Simon Greenleaf.
From Hon. Robert C. Winthrop, L.L. D., Boston.
I have examined with great pleasure your edition of Kitto's Popular Cyclopædia of Biblical Literature. It seems
to me a most convenient and valuable aid to the çudy of die Scriptures, and I am glad that you have been able to
publish it at so reasonable a price. It can hardls fail to commend itself to those who would teach, and to those
who would learn, something more than the more letter of the inspired volume.

Robert C Winthrop-
From Rev. John S. Slone, D. D., Rector of Cirist fEpitopal). Church, Brooklyn, N. Y.
I have examined the points of most special interest to the Episcopal church, as well as several others of more
general interest, and now beg leave to say that I consider the work candid, learned, and well adapted to usefulness,

John S. Stone.
From Rev. A. Bond, D. D., Pastor of Second Congregational Church, Norwich, Ct.
1 rejoice to see the abridgment out in such beautiful style. As now offered, it furnishes, in convenient form, a
most valuable auxiliary to the facilitios provided to aid, Sabbath-school teachers and others in prosecuting the
study of the Scriptures. The character of the writers whose contributions enrich this volume, is a satisfactory
pledge of its literary merit and theological soundness. In this publication you have rendered important service to
the cause of sacred literature, which will, I doubt not, be highly appreciated. The work, when known, will not
fail to find its way into the libraries of private Christians, as a compact and beautifully executed manal for ca.
stant reference, as a thesaurus of most valuable information on the numerous articles of which it treats. It is to be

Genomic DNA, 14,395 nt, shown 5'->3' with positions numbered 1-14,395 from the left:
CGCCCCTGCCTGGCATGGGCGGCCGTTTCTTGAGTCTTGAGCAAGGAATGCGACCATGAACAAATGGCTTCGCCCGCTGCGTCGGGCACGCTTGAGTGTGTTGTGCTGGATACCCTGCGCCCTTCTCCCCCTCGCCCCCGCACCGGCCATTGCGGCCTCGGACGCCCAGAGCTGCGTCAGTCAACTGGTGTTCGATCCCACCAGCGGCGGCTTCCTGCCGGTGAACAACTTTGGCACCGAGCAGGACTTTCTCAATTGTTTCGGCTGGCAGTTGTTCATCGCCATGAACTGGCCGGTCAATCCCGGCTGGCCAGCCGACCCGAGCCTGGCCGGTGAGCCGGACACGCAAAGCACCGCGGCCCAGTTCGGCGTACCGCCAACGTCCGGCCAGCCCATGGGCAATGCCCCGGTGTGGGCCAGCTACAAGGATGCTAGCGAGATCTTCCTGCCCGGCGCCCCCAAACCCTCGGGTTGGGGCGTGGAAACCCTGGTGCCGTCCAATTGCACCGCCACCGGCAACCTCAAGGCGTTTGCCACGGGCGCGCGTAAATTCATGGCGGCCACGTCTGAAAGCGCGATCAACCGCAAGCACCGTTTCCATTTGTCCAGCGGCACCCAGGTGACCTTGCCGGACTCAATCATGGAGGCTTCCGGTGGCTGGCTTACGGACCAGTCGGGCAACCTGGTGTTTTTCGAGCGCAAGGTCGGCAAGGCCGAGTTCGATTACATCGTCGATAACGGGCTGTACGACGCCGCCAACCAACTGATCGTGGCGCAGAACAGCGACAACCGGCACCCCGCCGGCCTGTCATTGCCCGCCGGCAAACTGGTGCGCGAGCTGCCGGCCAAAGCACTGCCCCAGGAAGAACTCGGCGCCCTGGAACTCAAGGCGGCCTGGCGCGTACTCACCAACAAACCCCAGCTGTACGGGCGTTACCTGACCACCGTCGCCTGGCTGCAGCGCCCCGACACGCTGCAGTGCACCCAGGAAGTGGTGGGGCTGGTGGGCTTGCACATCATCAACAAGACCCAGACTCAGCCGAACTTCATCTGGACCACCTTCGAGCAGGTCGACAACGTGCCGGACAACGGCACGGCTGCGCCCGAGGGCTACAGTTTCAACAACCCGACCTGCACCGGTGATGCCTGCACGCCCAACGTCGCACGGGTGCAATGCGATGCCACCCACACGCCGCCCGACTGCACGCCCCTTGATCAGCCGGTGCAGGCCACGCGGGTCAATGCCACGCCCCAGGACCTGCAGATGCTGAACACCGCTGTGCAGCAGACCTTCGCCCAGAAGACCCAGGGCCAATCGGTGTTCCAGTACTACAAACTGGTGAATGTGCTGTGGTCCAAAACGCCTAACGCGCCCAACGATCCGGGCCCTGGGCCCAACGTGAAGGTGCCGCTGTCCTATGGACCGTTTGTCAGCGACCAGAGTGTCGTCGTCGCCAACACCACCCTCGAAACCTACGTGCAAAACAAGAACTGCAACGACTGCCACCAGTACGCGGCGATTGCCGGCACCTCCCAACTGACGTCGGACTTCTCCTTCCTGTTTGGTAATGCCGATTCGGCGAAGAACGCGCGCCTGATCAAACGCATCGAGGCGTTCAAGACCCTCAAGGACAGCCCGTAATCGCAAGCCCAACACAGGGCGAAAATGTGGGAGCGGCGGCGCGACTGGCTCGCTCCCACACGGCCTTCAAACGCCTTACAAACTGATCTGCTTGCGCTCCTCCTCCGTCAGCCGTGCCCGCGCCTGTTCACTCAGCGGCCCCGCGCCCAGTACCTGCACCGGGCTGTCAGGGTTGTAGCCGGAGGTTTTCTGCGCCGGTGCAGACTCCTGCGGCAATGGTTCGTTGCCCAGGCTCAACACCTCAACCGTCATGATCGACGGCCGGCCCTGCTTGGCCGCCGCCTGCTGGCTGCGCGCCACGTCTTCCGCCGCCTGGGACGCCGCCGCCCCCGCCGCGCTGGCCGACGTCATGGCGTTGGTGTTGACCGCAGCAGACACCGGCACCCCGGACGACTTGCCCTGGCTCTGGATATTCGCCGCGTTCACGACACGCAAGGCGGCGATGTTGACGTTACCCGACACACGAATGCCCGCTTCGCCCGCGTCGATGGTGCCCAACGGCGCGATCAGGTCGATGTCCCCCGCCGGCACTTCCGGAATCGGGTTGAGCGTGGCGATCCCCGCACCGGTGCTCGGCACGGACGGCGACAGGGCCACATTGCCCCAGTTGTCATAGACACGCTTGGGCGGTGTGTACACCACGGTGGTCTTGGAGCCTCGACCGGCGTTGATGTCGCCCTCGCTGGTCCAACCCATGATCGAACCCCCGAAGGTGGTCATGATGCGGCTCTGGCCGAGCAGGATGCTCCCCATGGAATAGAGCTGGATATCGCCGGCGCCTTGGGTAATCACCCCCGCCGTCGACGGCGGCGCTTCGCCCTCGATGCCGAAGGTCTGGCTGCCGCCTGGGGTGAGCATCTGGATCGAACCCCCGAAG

hoped that many will think of it as a rich neu ycar's present, that will be specially acceptable to all who love the
literature of the Bible.

A. Bond. From Henry J. Ripley, D. D., Author of " Notes on the Scriptures,” and Professor in Neuton Theological Institution

I have no hesitation in recommending it as an excellent family book for the elucidation of the sacred volume, and consequently for fostering an interest in the Bible. It would be invaluable to Sabbath-school teachers, and of great utility to preachers. It every where shows evidence of research, and is particular and accurate in its details, erimier times exhibiting in a mere parenthetic remark unusual copiousness of information and discrimination of statement It employs appropriate authorities, both less and more modern, as to questions of sacred criticism, of history and geog hy, and gives the reader the results of recent learned investigations. If the purpose of this book is gained, for which it presents so ample an apparatus, scriptural knowledge will be increased.

H. J. Ripley. From the Puritan Recorder. Ilere we have the larger work, referred to in the title, boiled down more than one half, and made more strong and rich by the evaporation. To that numerous and most useful class of laborers in the Lord's vineyard, the Sabbaths school teachers, we would respectfully offer our advice to appropriate three dollars each to make themselves possess ors of this valuable help for the discharge of their duties. If any one of them should not have the money, wa counsel him " to sell his garment and buy one."

PUBLISHED BY GOULD AND LINCOLN, BOSTON